A “class action” is a lawsuit brought by one plaintiff (or a small group of plaintiffs) on behalf of all persons who are situated similarly to the plaintiff (i.e., the “class”). In a class action, the plaintiff works with class action attorneys to prosecute the action against the defendants, and the class may take part in any settlement or judgment against the company that the plaintiff obtains.
For securities class actions, membership in the class is usually defined according to a certain time period or stock offering. Typical class definitions include: “all investors that purchased the company’s securities between mm/dd/yyyy and mm/dd/yyyy” or “all investors that purchased the company’s securities in the IPO.” Investors that meet the class definition are automatically included in the class action. However, class members have the right to opt out of the class action and pursue a claim against the company individually (for more information on opting out, see the Direct Action/Opt-Out page). Class members interested in working directly with the securities fraud attorneys, and being a “class representative,” may request that the court appoint them as such. Typically, the request must be made within two months after the class action is initiated, and the court will usually appoint the investor with the largest financial loss to be the class representative.
For investor suits under the federal securities laws, the class action device provides substantial benefits.
First, class actions provide greater leverage to investors. While publicly traded companies may have thousands or hundreds of thousands of investors, some with small losses and some with large losses attributable to the company’s misconduct, the class action device allows all members of the investor class to collectively pursue compensation for their losses at the same time, represented by the same attorneys. As such, the company faces a much larger potential judgment than it would if it were defending itself from a handful of much smaller claims. This can drive the company to the negotiating table, and increase the likelihood of a recovery for investors.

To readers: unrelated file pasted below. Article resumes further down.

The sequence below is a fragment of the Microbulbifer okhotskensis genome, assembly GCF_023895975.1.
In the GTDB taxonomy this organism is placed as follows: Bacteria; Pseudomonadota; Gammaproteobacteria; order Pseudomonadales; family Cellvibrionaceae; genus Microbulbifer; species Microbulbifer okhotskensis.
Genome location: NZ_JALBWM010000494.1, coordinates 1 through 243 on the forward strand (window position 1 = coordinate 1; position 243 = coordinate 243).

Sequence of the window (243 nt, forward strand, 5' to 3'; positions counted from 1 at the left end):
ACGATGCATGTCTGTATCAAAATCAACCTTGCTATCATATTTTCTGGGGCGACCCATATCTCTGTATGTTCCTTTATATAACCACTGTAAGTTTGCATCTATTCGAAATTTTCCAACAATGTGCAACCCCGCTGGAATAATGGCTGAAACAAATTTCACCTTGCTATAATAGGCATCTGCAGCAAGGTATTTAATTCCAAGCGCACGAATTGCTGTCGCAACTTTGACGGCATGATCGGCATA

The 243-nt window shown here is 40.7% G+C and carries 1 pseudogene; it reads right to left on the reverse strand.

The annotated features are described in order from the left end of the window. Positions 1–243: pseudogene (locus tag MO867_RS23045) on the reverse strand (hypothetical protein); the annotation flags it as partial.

Second, class actions make claims by smaller investors economically feasible. While investors with small losses are unlikely to hire securities attorneys and pursue actions against companies on their own due to the high cost associated with hiring experienced securities fraud attorneys, it costs investors virtually nothing to be members of an investor class. The costs associated with litigation are borne by the class action attorneys and their firm, and the attorneys’ legal fees are covered by a portion of the proceeds of any settlement or judgment they may obtain. As such, class members with relatively small losses may have their rights vindicated at practically no personal cost.
The securities class action attorneys at Glancy Prongay & Murray LLP have substantial experience pursuing class actions on behalf of injured investors. If you would like more information about filed class action cases, or ongoing investigations into potential class actions (listed on our website here), please reach out to Glancy Prongay & Murray LLP, as we are happy to answer your questions.